What Happens To Your Relationship After Your Child Graduates From H.S.?

Written by on June 6, 2012 in Family - No comments | Print this page

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What Happens To Your Relationship After Your Child Graduates From High School

Your relationship changes the minute your child receives that high school diploma. Image via Wikimedia

From the moment they’re born we start picturing the milestones – the first birthday party, the first Christmas, putting them on the bus for kindergarten. To most parents, watching their child graduate from high school is one of the most significant milestones, second only to watching them graduate from college or watching them walk down the aisle on their wedding day. But it’s also one of the most stressful.

Take a look at these milestones and you’ll see why they’re so important to parents. Each one signifies a new level of maturity. “We’ve made it to the first birthday, our child is now a toddler.” “There she goes, off to kindergarten, now she’s a student.” “He’s graduating from high school, now he’s an adult.”

But, wait a minute… did you just say “Adult”?

Whether you realize it or not, the minute your child graduates from high school he considers himself an adult, and in the back of your mind, you do too. And this sudden change in perspective will be confusing for both of you.

He’s expecting you to drop all the rules – no more curfews, no more chores, no more family responsibility. After all he’s an adult now, he can come and go and do as he pleases, right?

But as far as you’re concerned, the day after graduation is just like any other. You expect him to tell you where he’s going, who he’s going with, and you expect him to take out the trash on his way out the door.

On the other side of the coin, while he’s rejecting your rules, he’s still expecting you to cook his dinner, do his laundry and give him gas money so he can go out with the guys, while you now expect him to do his own laundry, get a job, and start bringing home some of his own bacon.

The transition from being a teenager in high school to an adult doesn’t happen the minute the principal slaps the diploma into your child’s hand. It’s a gradual process, but it doesn’t have to be painful.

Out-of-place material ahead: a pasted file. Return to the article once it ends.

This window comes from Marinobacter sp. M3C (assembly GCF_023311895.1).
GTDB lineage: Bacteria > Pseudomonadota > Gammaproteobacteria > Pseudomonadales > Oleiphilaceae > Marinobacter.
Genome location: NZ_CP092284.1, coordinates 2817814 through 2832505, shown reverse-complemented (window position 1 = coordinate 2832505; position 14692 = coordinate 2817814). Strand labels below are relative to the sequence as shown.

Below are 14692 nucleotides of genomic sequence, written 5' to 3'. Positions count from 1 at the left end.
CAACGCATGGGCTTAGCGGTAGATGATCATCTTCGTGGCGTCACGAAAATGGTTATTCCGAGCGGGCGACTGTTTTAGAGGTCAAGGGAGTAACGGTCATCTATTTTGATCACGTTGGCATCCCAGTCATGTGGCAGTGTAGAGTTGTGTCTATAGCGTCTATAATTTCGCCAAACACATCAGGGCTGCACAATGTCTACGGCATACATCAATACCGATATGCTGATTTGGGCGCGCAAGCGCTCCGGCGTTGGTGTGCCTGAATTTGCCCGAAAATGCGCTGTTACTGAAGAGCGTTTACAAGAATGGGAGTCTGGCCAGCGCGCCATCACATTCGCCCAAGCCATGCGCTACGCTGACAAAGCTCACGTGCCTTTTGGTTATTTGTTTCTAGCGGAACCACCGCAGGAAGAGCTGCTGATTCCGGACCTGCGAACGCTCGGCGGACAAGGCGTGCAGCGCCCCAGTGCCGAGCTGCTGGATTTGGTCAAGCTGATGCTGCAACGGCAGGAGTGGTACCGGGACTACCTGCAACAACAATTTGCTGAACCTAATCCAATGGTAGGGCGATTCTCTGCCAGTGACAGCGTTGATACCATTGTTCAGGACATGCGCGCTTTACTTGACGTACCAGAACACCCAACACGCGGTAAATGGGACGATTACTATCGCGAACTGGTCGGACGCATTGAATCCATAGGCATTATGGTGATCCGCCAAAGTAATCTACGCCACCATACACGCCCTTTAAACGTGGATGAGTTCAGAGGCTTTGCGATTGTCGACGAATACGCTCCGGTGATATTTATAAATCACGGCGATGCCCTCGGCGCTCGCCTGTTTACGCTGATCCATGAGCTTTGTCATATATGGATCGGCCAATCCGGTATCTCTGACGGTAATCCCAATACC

In the past it was necessary for you to lay down the law every now and then, but now you’re dealing with someone who considers himself an adult, never mind how he actually behaves. Instead of telling him to do something, now you have to let him make his own decisions.

Once your child graduates from high school and starts thinking of himself as an adult, he’d rather come to you for advice and guidance, not the prime directive you’ve been handing down. He wants to be treated as more of an equal.

When you daughter comes to you and tells you she and her girlfriends are going to backpack around Europe for a few weeks this summer your first impulse will be to lock her in her room and throw away the key. But that’s only going to make her more determined to go.

Instead, talk to her like you would if she were another adult. “That sounds like fun. Where are you going?” is a great way to start the ball rolling. It may take more than one conversation but eventually she’ll tell you the plans. Along the way, you can offer suggestions – just like you would if you were having a conversation with another adult.

She may still decide to take the trip, but now she knows she can come to you for adult advice and you’ll help her make intelligent, safe travel plans.

Understand that your son staying out all night is his way of testing his newfound boundaries. Instead of judging him or threatening to kick him out of the house, treat him like an adult. Tell him why you’re upset, but don’t tell him what to do. Ask him to help you find a solution. It may be that his solution will be agreeable to both of you, but you’ll never know if you don’t loosen those apron strings.

After graduation you become more of a mentor, a sounding board, or, dare I say it… a friend.

This is a guest post. Donna Anderson is a freelance writer who enjoys small-town living in rural Kentucky. She’s an active member of several online communities and enjoys taking part in discussions that focus on how real people can live real lives in this fast-paced world we all live in.

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